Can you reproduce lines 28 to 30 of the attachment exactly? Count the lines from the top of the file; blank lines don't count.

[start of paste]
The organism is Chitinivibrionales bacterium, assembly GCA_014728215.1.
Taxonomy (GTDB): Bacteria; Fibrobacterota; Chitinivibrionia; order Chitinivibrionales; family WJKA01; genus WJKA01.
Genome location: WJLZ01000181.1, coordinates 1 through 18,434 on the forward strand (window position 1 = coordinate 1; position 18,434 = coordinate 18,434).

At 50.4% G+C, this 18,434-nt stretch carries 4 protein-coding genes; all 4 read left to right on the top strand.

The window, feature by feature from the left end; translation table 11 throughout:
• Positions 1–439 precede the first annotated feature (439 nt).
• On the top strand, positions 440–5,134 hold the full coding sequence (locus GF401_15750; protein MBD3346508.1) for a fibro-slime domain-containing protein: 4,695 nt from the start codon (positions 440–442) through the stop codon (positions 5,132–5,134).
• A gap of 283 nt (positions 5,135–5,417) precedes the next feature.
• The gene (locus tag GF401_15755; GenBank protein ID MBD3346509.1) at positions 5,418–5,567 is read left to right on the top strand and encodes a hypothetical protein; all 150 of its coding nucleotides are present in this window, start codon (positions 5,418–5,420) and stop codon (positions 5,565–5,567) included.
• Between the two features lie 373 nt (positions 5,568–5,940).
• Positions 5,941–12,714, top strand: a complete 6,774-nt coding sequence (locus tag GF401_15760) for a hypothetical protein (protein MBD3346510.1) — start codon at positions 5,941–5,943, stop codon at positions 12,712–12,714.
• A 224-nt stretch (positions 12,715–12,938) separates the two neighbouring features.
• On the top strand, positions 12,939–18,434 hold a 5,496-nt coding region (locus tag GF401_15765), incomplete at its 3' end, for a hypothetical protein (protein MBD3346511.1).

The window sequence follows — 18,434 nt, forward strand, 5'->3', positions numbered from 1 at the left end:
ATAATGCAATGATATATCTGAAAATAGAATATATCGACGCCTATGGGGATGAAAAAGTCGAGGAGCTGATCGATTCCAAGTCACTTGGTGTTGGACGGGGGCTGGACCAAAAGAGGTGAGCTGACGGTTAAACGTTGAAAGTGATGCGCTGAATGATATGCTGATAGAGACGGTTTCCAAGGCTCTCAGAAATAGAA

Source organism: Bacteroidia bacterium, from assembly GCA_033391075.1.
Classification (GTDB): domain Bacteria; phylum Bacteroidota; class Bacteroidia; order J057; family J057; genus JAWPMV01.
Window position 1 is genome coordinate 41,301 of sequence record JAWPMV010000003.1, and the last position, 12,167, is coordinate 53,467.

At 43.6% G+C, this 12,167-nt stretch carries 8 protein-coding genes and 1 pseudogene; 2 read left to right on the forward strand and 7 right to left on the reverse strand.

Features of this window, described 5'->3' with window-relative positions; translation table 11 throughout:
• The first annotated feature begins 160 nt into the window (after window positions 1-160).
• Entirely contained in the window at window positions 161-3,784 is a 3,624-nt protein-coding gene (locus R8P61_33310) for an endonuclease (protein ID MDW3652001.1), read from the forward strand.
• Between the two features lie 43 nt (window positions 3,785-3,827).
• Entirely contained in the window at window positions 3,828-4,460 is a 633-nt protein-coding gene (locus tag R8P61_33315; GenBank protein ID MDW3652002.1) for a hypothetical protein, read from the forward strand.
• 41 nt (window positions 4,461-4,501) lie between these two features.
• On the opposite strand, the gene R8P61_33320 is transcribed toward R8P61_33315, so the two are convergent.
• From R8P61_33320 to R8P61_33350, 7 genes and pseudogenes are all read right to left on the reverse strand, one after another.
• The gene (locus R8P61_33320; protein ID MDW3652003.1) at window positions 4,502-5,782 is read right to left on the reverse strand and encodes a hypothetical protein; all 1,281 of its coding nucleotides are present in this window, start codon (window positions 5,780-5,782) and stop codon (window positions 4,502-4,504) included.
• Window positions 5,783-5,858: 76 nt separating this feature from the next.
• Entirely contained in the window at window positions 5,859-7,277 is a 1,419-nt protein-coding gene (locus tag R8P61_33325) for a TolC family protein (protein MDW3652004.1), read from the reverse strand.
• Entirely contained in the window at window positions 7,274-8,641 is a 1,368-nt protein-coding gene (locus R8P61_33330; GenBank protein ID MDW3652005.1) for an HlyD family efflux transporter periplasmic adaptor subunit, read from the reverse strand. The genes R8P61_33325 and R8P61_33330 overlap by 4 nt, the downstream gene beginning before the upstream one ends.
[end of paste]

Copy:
• The gene (locus R8P61_33320; protein ID MDW3652003.1) at window positions 4,502-5,782 is read right to left on the reverse strand and encodes a hypothetical protein; all 1,281 of its coding nucleotides are present in this window, start codon (window positions 5,780-5,782) and stop codon (window positions 4,502-4,504) included.
• Window positions 5,783-5,858: 76 nt separating this feature from the next.
• Entirely contained in the window at window positions 5,859-7,277 is a 1,419-nt protein-coding gene (locus tag R8P61_33325) for a TolC family protein (protein MDW3652004.1), read from the reverse strand.